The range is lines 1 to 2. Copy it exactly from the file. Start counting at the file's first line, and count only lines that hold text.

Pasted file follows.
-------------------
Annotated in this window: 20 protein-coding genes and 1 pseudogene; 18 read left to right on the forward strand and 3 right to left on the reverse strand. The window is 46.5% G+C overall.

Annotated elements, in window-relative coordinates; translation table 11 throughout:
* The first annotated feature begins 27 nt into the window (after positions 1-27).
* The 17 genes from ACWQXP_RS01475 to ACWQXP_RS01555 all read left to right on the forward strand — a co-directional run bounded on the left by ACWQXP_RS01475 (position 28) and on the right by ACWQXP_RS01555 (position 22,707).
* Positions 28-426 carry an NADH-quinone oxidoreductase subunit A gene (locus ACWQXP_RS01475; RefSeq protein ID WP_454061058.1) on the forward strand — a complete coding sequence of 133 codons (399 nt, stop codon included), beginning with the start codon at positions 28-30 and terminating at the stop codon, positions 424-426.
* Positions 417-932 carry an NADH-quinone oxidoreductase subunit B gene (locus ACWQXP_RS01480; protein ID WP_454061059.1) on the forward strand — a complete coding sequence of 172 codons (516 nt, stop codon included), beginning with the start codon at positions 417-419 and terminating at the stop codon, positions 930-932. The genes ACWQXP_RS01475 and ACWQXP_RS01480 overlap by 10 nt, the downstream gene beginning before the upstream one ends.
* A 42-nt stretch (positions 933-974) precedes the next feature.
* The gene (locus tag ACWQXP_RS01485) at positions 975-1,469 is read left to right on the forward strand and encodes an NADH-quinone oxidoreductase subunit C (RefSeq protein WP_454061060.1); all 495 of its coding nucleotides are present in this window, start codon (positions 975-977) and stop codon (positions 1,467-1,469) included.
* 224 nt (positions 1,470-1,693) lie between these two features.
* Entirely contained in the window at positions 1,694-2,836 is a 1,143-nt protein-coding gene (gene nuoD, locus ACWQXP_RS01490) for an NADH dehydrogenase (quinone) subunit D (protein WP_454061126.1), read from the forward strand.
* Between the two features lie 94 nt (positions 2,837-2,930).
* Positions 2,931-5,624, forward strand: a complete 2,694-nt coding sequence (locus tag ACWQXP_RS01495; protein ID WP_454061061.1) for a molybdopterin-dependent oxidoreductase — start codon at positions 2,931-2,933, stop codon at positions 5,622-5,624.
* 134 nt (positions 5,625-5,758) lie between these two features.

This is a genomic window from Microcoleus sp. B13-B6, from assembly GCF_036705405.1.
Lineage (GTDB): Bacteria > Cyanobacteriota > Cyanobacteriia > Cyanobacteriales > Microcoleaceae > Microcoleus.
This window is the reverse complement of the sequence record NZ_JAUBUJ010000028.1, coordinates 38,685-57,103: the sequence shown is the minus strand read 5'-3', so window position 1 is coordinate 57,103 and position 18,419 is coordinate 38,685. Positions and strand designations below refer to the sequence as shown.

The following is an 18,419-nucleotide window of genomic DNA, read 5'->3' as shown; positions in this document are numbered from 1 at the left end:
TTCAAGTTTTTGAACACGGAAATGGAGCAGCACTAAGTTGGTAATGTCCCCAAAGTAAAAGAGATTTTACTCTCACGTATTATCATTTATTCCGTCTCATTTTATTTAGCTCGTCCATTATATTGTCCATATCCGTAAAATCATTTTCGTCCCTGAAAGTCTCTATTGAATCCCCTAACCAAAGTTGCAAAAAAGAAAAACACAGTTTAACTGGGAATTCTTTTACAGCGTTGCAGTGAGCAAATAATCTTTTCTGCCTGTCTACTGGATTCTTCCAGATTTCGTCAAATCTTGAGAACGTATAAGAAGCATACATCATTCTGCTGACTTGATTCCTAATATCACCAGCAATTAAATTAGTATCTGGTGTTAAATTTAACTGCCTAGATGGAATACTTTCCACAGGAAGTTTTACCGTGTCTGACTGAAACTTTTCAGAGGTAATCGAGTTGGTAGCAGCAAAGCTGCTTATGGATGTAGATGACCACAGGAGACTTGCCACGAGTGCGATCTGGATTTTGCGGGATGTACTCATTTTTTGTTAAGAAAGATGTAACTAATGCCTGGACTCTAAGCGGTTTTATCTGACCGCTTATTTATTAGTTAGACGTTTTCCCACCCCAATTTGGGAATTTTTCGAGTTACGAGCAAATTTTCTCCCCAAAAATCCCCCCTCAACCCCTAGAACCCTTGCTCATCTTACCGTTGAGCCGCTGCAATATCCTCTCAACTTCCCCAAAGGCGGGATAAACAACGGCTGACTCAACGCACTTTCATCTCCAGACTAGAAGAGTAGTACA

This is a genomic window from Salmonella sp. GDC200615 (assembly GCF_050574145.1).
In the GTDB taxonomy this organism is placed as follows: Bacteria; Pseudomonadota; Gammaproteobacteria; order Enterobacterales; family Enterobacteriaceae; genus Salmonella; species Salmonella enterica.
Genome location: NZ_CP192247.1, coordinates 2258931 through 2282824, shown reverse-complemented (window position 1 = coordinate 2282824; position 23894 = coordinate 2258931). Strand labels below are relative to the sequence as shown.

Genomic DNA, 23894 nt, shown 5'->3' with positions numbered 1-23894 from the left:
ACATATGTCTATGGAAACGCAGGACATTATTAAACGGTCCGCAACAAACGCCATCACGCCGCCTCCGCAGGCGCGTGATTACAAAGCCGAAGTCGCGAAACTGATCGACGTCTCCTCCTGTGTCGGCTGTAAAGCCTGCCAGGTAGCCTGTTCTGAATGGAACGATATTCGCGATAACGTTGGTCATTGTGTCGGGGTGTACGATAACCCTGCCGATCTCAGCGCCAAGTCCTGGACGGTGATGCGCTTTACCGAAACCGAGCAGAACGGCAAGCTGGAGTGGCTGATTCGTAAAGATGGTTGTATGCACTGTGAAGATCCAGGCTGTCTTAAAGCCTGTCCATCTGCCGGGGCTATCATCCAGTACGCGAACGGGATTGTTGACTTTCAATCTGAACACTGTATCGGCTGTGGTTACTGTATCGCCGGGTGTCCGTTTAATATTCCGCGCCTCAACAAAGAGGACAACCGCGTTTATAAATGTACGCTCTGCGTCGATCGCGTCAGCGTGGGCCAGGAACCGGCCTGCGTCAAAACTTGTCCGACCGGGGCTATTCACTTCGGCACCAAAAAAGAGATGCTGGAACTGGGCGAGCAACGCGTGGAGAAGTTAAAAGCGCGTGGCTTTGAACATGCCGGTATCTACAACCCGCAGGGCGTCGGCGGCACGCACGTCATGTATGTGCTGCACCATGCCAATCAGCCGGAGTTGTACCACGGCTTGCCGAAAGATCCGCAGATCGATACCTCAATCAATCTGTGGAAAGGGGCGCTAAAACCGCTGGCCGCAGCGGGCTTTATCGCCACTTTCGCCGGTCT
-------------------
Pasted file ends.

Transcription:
Annotated in this window: 20 protein-coding genes and 1 pseudogene; 18 read left to right on the forward strand and 3 right to left on the reverse strand. The window is 46.5% G+C overall.

Annotated elements, in window-relative coordinates; translation table 11 throughout: